Who needs Uber when you’ve got Tuber? Starting at 11 a.m. today on Wednesday, March 23, and continuing until sunset, residents of Syracuse and a few lucky inner suburbs are encouraged to experience an Uber-like ride-share service provided by, well, me.
There’s no charge to ride. In fact, there’s an additional free gift. In keeping with the name of my alarmingly unregulated startup company, each passenger will receive a free salt potato (uncooked), plus scintillating conversation. Tuber: “We get you there later, but you get a tater.”
To request a pickup, just send me an email anytime between 11 a.m. and 7:20 p.m. at firstname.lastname@example.org, telling me precisely where you are in Syracuse, East Syracuse, DeWitt, North Syracuse, Salina or Geddes, and where you wish to travel within that same area. As long as I’m not tied up with another passenger — or drunk — I’ll send you a confirmation email and estimated arrival time.
Then just look for my gray 2008 Honda Element. Safety (as in mine) is the top priority, so a limit of two passengers per trip will be enforced by my 75-pound shepherd mix, Larry, who will ride shotgun — or anywhere in the vehicle he pleases. Please note that while Larry is blessed with a generally amiable temperament, his teeth are impressively large and intact.
Also, judging from his persistent encounters with porcupines and other wildlife, he lacks the capacity to feel pain or to evaluate his actions in a moral framework. In other words, treat your Tuber team with the courtesy and respect it deserves, and you’ll have a pleasant, rabies-free journey.
There’s more fine print to follow, but first let me explain why I’m doing this. As many of you know, Uber and similar companies are banned in New York state except for the New York City area.
In a process akin to an anaconda digesting a bicycle, our esteemed Legislature (official motto: “I wish to plead not guilty, Your Honor”) is considering measures that would let the whole state participate in the half-decade-old global transportation phenomenon. Meanwhile, you can hail Uber in Kuala Lumpur and Walla Walla, Wash., but not in upstate New York.
So, in addition to providing a free trial to readers, I’m hoping to make a point to Albany. Can we just once fast-track a piece of legislation that possibly won’t benefit a special interest, result in payola for elected officials or yield no-show jobs for the politically connected. Just this one time. Please?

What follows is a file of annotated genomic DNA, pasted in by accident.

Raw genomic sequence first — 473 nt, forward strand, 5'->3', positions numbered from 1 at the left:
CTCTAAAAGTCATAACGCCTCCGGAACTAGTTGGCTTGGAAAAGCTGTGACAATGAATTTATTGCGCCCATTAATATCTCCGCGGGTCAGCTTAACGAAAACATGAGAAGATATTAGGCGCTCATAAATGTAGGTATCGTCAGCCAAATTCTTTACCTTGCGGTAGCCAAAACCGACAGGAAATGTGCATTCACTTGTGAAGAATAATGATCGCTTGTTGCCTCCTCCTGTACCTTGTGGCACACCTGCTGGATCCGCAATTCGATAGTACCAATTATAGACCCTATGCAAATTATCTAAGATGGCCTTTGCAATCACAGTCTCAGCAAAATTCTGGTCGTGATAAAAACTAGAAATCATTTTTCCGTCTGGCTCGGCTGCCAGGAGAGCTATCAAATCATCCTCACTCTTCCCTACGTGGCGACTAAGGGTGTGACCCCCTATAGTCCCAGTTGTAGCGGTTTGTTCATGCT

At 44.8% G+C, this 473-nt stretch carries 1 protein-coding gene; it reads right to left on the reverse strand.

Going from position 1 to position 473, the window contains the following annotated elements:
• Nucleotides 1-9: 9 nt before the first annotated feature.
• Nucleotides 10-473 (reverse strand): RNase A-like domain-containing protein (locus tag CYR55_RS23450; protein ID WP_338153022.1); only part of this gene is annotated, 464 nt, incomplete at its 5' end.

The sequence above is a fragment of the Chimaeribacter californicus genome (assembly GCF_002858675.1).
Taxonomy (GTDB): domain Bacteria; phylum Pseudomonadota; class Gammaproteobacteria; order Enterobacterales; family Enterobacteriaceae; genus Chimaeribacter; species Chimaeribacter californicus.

Yeah, I get it. Uber isn’t perfect. Some Uber drivers aren’t regular bathers. A tiny percentage are homicidal maniacs. The lowest of the low don’t have GPS. But those flaws just as easily describe the New York State Senate. Rather than let perfection be the enemy of the good, let’s view these ride-share companies as the kind of natural evolution that defines a healthy capitalist system.
Trust me, I’m no tool of Uber. It will be a cold day in hell before I climb into one of their insane freelance death jalopies. But give Uber credit: In some ways, they built a better mousetrap. They’re typically faster, more efficient and cheaper than the $60 I’ve shelled out for the 19-mile cab ride from the Syracuse airport to Jamesville. Heck, we’ve got lap dancers who don’t charge that much per ride. Or so I’ve been told.
But getting back to Tuber. In addition to the aforementioned stipulations, Tuber guarantees a smoke-free vehicle that recently had an old parking garage receipt professionally extracted from the interior blower fan, meaning the vehicle no longer sounds like it’s about to explode. (Upon accepting this service, the passenger acknowledges that the vehicle could explode at any time.)
Also important: My car, my radio station.
Finally, by using Tuber, all passengers acknowledge that they might be mentioned in a follow-up column in the Syracuse New Times, and that their likeness might be published in the form of a low-quality camera phone photo taken at a red light … by Larry.
That about covers it. Thank you in advance for using Tuber. Enjoy the ride.